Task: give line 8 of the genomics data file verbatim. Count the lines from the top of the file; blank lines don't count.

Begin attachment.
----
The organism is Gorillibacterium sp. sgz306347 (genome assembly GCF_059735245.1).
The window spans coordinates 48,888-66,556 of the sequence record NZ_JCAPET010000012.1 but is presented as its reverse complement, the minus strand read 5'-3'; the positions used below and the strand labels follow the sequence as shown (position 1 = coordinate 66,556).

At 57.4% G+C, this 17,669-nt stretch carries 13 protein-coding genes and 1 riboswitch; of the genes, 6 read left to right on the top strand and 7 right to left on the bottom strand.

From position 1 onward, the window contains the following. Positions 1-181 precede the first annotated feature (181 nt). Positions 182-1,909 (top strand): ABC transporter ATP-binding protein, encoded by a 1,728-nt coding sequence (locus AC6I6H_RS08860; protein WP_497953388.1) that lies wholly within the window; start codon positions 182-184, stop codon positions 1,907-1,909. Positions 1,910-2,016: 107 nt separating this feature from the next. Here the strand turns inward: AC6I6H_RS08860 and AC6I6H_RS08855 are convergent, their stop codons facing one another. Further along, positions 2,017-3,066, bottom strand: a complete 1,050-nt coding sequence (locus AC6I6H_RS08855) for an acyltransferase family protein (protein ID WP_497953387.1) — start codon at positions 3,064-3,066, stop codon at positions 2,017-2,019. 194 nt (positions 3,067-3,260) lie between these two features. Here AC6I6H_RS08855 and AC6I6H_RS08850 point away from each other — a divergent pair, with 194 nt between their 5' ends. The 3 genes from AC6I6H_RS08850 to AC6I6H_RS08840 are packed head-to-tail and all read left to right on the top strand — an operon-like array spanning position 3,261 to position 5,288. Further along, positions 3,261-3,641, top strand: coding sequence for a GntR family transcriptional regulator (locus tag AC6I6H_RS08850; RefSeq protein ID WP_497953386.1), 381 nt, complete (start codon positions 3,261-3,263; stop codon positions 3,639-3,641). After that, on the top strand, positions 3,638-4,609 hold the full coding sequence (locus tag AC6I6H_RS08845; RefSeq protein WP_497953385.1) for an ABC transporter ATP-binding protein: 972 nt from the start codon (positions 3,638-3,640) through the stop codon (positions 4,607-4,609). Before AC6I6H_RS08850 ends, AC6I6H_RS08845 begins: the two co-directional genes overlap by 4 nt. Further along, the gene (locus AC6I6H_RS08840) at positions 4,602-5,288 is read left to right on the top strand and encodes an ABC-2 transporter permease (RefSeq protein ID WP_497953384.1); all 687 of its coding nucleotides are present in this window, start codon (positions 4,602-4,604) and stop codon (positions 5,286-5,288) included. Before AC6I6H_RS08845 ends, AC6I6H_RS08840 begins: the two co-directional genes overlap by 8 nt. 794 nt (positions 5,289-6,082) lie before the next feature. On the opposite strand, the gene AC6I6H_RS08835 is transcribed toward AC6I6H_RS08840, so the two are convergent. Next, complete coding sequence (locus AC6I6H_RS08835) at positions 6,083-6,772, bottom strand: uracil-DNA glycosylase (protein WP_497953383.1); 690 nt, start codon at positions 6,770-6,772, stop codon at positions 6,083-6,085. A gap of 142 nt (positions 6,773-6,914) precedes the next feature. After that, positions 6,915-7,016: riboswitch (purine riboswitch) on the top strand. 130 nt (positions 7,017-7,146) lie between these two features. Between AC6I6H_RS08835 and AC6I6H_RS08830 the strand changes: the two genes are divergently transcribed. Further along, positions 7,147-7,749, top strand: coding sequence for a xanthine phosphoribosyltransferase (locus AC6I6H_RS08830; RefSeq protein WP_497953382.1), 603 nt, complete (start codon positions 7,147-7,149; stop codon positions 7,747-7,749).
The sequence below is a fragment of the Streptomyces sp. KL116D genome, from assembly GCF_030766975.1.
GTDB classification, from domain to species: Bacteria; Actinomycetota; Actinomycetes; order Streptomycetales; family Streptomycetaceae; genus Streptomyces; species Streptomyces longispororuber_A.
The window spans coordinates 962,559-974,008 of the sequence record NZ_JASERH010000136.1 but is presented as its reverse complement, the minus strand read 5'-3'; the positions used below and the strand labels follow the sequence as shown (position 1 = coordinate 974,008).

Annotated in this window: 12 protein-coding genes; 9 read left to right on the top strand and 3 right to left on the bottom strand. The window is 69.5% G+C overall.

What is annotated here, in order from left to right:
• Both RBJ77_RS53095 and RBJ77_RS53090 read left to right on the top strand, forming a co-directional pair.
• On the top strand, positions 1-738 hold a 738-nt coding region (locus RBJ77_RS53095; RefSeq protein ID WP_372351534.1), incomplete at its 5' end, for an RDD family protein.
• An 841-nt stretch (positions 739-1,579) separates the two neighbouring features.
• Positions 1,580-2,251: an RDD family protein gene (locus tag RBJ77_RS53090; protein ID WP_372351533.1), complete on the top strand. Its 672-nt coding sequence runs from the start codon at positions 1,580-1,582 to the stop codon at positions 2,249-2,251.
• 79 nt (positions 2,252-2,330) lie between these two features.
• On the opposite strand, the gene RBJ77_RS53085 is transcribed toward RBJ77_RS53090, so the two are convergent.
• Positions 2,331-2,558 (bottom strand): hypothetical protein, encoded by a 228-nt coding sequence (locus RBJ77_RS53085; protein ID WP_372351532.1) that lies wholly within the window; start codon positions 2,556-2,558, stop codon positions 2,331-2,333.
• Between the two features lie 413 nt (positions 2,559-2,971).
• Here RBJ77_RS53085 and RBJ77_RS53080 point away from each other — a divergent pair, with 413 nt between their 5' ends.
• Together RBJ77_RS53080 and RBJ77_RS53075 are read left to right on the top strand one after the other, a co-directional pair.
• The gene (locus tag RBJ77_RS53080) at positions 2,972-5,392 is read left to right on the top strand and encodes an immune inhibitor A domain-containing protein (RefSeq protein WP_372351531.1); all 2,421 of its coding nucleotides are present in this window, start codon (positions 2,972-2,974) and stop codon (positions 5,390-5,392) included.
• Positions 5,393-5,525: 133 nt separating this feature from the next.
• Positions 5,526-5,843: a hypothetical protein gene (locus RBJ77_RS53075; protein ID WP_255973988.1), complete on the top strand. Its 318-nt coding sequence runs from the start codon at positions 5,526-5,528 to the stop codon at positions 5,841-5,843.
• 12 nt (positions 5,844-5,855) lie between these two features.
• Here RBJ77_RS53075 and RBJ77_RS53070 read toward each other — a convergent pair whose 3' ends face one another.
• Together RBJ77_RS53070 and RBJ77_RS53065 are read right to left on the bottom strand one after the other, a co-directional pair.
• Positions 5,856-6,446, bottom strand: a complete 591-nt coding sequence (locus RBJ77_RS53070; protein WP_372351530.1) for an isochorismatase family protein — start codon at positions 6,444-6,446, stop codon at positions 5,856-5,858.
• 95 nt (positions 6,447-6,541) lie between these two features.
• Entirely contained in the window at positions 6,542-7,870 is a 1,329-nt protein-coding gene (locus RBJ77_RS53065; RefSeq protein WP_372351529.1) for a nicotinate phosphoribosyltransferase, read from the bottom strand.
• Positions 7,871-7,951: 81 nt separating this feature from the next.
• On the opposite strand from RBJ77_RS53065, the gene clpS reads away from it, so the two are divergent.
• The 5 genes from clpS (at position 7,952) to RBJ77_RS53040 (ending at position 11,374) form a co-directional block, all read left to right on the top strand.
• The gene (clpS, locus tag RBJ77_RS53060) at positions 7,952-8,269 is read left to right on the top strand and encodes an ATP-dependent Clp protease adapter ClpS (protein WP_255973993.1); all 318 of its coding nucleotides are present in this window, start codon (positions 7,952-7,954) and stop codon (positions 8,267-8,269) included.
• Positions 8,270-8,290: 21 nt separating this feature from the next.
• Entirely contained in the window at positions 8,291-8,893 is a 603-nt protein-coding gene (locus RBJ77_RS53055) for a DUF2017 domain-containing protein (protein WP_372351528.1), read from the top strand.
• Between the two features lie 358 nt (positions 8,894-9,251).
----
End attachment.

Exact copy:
Annotated in this window: 12 protein-coding genes; 9 read left to right on the top strand and 3 right to left on the bottom strand. The window is 69.5% G+C overall.